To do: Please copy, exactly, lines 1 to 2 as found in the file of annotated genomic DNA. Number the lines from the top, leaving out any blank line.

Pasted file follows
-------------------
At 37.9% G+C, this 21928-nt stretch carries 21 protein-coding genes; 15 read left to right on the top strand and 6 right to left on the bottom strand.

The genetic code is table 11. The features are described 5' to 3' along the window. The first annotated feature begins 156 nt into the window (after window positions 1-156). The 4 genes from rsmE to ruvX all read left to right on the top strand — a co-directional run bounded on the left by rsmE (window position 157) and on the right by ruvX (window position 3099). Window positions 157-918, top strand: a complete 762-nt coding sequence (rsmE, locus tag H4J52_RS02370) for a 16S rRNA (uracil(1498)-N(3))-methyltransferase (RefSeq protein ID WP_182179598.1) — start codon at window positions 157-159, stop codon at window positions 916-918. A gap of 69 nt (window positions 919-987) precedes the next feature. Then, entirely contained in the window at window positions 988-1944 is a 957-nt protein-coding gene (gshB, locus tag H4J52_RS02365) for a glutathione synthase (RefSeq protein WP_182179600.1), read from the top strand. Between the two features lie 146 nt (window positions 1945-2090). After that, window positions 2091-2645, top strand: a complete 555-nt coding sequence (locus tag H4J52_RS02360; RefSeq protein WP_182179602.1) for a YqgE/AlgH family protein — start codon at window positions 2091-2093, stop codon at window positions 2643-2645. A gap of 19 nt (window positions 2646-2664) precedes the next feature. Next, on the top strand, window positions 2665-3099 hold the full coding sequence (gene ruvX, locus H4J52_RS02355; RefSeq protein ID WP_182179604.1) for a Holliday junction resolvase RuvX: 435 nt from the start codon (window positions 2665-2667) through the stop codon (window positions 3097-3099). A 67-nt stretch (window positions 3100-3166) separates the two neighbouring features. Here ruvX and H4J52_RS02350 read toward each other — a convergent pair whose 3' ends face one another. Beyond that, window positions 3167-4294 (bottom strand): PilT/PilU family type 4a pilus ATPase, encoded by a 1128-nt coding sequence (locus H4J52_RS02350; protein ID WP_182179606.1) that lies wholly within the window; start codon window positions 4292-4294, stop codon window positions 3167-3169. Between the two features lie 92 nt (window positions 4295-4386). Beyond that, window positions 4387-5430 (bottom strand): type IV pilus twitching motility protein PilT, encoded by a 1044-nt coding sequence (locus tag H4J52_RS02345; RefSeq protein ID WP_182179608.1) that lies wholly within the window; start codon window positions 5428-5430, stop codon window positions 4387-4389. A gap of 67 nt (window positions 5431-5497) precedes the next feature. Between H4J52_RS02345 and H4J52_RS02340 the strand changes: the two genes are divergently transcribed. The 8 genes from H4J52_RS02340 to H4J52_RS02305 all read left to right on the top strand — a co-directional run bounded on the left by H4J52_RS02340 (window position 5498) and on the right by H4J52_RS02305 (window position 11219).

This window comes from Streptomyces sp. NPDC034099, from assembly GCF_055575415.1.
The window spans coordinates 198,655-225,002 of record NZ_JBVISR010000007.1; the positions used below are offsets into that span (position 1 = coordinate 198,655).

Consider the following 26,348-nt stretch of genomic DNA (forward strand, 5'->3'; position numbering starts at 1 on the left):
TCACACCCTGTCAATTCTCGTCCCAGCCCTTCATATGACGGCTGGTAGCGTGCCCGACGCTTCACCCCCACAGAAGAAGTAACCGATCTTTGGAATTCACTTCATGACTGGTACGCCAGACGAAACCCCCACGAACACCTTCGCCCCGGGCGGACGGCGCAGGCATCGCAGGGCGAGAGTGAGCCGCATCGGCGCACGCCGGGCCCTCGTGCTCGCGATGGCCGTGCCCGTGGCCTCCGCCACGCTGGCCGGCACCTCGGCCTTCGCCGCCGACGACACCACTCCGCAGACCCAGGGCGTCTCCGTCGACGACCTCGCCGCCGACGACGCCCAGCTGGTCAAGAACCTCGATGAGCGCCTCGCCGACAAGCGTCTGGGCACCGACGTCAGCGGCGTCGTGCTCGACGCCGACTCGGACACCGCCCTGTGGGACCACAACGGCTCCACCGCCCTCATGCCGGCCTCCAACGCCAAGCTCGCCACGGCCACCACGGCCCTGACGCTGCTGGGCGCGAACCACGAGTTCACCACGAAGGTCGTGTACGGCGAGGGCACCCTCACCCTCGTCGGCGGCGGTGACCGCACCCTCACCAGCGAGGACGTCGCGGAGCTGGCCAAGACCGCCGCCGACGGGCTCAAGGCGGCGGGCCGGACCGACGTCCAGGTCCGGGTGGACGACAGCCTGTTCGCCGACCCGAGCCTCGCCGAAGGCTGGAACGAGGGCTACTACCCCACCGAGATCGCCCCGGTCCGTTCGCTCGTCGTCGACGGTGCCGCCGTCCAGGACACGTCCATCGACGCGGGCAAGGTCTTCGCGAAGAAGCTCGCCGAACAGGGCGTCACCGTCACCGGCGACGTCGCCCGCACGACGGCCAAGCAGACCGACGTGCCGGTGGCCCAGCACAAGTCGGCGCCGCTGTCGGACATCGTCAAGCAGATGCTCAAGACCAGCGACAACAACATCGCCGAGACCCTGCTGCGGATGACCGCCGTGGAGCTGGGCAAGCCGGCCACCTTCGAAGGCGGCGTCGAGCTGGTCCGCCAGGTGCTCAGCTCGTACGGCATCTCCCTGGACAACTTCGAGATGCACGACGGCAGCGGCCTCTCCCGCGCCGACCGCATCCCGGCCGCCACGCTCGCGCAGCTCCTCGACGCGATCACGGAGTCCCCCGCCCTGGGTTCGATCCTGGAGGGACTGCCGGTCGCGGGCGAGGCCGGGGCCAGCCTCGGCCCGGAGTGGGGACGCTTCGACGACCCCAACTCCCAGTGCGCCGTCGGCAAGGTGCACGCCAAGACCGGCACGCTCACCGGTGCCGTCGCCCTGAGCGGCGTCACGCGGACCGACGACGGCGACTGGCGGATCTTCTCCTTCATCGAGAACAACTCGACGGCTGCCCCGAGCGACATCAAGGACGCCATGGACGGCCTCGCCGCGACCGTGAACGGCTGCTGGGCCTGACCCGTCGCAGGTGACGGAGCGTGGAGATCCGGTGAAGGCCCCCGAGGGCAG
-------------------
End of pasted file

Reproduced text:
At 37.9% G+C, this 21928-nt stretch carries 21 protein-coding genes; 15 read left to right on the top strand and 6 right to left on the bottom strand.

The genetic code is table 11. The features are described 5' to 3' along the window. The first annotated feature begins 156 nt into the window (after window positions 1-156). The 4 genes from rsmE to ruvX all read left to right on the top strand — a co-directional run bounded on the left by rsmE (window position 157) and on the right by ruvX (window position 3099). Window positions 157-918, top strand: a complete 762-nt coding sequence (rsmE, locus tag H4J52_RS02370) for a 16S rRNA (uracil(1498)-N(3))-methyltransferase (RefSeq protein ID WP_182179598.1) — start codon at window positions 157-159, stop codon at window positions 916-918. A gap of 69 nt (window positions 919-987) precedes the next feature. Then, entirely contained in the window at window positions 988-1944 is a 957-nt protein-coding gene (gshB, locus tag H4J52_RS02365) for a glutathione synthase (RefSeq protein WP_182179600.1), read from the top strand. Between the two features lie 146 nt (window positions 1945-2090). After that, window positions 2091-2645, top strand: a complete 555-nt coding sequence (locus tag H4J52_RS02360; RefSeq protein WP_182179602.1) for a YqgE/AlgH family protein — start codon at window positions 2091-2093, stop codon at window positions 2643-2645. A gap of 19 nt (window positions 2646-2664) precedes the next feature. Next, on the top strand, window positions 2665-3099 hold the full coding sequence (gene ruvX, locus H4J52_RS02355; RefSeq protein ID WP_182179604.1) for a Holliday junction resolvase RuvX: 435 nt from the start codon (window positions 2665-2667) through the stop codon (window positions 3097-3099). A 67-nt stretch (window positions 3100-3166) separates the two neighbouring features. Here ruvX and H4J52_RS02350 read toward each other — a convergent pair whose 3' ends face one another. Beyond that, window positions 3167-4294 (bottom strand): PilT/PilU family type 4a pilus ATPase, encoded by a 1128-nt coding sequence (locus H4J52_RS02350; protein ID WP_182179606.1) that lies wholly within the window; start codon window positions 4292-4294, stop codon window positions 3167-3169. Between the two features lie 92 nt (window positions 4295-4386). Beyond that, window positions 4387-5430 (bottom strand): type IV pilus twitching motility protein PilT, encoded by a 1044-nt coding sequence (locus tag H4J52_RS02345; RefSeq protein ID WP_182179608.1) that lies wholly within the window; start codon window positions 5428-5430, stop codon window positions 4387-4389. A gap of 67 nt (window positions 5431-5497) precedes the next feature. Between H4J52_RS02345 and H4J52_RS02340 the strand changes: the two genes are divergently transcribed. The 8 genes from H4J52_RS02340 to H4J52_RS02305 all read left to right on the top strand — a co-directional run bounded on the left by H4J52_RS02340 (window position 5498) and on the right by H4J52_RS02305 (window position 11219).